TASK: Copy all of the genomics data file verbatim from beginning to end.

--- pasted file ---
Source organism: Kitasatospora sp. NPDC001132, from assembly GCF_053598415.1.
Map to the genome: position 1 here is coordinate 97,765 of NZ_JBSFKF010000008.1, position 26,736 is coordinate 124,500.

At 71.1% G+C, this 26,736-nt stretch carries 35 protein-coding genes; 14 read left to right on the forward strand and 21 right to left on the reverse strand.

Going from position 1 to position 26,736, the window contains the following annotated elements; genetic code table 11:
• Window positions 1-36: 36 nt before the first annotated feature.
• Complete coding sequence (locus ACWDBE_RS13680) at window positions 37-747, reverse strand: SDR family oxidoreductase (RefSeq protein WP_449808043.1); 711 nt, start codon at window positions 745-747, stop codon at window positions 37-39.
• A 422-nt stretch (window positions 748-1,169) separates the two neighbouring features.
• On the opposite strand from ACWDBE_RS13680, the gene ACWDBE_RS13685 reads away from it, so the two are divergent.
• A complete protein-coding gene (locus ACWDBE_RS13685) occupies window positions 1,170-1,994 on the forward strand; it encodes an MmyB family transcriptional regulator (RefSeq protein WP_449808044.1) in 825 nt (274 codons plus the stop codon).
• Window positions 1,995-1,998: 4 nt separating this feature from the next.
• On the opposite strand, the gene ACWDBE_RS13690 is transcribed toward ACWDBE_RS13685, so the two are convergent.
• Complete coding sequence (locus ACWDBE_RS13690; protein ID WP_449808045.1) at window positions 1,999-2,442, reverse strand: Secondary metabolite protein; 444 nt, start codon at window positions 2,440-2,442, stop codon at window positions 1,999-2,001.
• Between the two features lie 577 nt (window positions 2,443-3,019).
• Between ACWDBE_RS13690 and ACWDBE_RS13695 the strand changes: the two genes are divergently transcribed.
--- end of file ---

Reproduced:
Source organism: Kitasatospora sp. NPDC001132, from assembly GCF_053598415.1.
Map to the genome: position 1 here is coordinate 97,765 of NZ_JBSFKF010000008.1, position 26,736 is coordinate 124,500.

At 71.1% G+C, this 26,736-nt stretch carries 35 protein-coding genes; 14 read left to right on the forward strand and 21 right to left on the reverse strand.

Going from position 1 to position 26,736, the window contains the following annotated elements; genetic code table 11:
• Window positions 1-36: 36 nt before the first annotated feature.
• Complete coding sequence (locus ACWDBE_RS13680) at window positions 37-747, reverse strand: SDR family oxidoreductase (RefSeq protein WP_449808043.1); 711 nt, start codon at window positions 745-747, stop codon at window positions 37-39.
• A 422-nt stretch (window positions 748-1,169) separates the two neighbouring features.
• On the opposite strand from ACWDBE_RS13680, the gene ACWDBE_RS13685 reads away from it, so the two are divergent.
• A complete protein-coding gene (locus ACWDBE_RS13685) occupies window positions 1,170-1,994 on the forward strand; it encodes an MmyB family transcriptional regulator (RefSeq protein WP_449808044.1) in 825 nt (274 codons plus the stop codon).
• Window positions 1,995-1,998: 4 nt separating this feature from the next.
• On the opposite strand, the gene ACWDBE_RS13690 is transcribed toward ACWDBE_RS13685, so the two are convergent.
• Complete coding sequence (locus ACWDBE_RS13690; protein ID WP_449808045.1) at window positions 1,999-2,442, reverse strand: Secondary metabolite protein; 444 nt, start codon at window positions 2,440-2,442, stop codon at window positions 1,999-2,001.
• Between the two features lie 577 nt (window positions 2,443-3,019).
• Between ACWDBE_RS13690 and ACWDBE_RS13695 the strand changes: the two genes are divergently transcribed.